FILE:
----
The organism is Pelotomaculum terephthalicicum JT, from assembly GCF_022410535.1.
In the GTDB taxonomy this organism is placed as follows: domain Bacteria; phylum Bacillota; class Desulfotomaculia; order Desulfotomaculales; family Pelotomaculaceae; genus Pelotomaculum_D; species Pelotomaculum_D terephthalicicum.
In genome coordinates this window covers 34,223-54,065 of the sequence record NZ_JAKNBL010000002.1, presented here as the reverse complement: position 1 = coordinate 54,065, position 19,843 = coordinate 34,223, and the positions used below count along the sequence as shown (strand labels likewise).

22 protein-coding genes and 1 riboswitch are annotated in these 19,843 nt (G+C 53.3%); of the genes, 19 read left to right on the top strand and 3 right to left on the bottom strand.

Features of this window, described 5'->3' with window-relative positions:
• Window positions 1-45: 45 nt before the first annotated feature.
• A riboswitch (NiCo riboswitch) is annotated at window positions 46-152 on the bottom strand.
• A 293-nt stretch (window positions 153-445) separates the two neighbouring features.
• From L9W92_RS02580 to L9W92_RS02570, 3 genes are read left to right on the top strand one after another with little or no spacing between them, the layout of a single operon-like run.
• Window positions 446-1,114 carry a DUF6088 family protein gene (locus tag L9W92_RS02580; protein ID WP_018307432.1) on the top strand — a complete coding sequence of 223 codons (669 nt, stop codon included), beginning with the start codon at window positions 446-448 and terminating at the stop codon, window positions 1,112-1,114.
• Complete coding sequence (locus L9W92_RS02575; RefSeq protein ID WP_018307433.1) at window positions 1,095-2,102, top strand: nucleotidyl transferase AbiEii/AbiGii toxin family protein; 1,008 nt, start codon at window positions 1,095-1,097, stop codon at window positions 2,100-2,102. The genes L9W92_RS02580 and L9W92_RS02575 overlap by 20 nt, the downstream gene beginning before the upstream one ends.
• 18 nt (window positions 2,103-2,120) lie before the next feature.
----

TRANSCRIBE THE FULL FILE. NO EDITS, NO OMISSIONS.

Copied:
The organism is Pelotomaculum terephthalicicum JT, from assembly GCF_022410535.1.
In the GTDB taxonomy this organism is placed as follows: domain Bacteria; phylum Bacillota; class Desulfotomaculia; order Desulfotomaculales; family Pelotomaculaceae; genus Pelotomaculum_D; species Pelotomaculum_D terephthalicicum.
In genome coordinates this window covers 34,223-54,065 of the sequence record NZ_JAKNBL010000002.1, presented here as the reverse complement: position 1 = coordinate 54,065, position 19,843 = coordinate 34,223, and the positions used below count along the sequence as shown (strand labels likewise).

22 protein-coding genes and 1 riboswitch are annotated in these 19,843 nt (G+C 53.3%); of the genes, 19 read left to right on the top strand and 3 right to left on the bottom strand.

Features of this window, described 5'->3' with window-relative positions:
• Window positions 1-45: 45 nt before the first annotated feature.
• A riboswitch (NiCo riboswitch) is annotated at window positions 46-152 on the bottom strand.
• A 293-nt stretch (window positions 153-445) separates the two neighbouring features.
• From L9W92_RS02580 to L9W92_RS02570, 3 genes are read left to right on the top strand one after another with little or no spacing between them, the layout of a single operon-like run.
• Window positions 446-1,114 carry a DUF6088 family protein gene (locus tag L9W92_RS02580; protein ID WP_018307432.1) on the top strand — a complete coding sequence of 223 codons (669 nt, stop codon included), beginning with the start codon at window positions 446-448 and terminating at the stop codon, window positions 1,112-1,114.
• Complete coding sequence (locus L9W92_RS02575; RefSeq protein ID WP_018307433.1) at window positions 1,095-2,102, top strand: nucleotidyl transferase AbiEii/AbiGii toxin family protein; 1,008 nt, start codon at window positions 1,095-1,097, stop codon at window positions 2,100-2,102. The genes L9W92_RS02580 and L9W92_RS02575 overlap by 20 nt, the downstream gene beginning before the upstream one ends.
• 18 nt (window positions 2,103-2,120) lie before the next feature.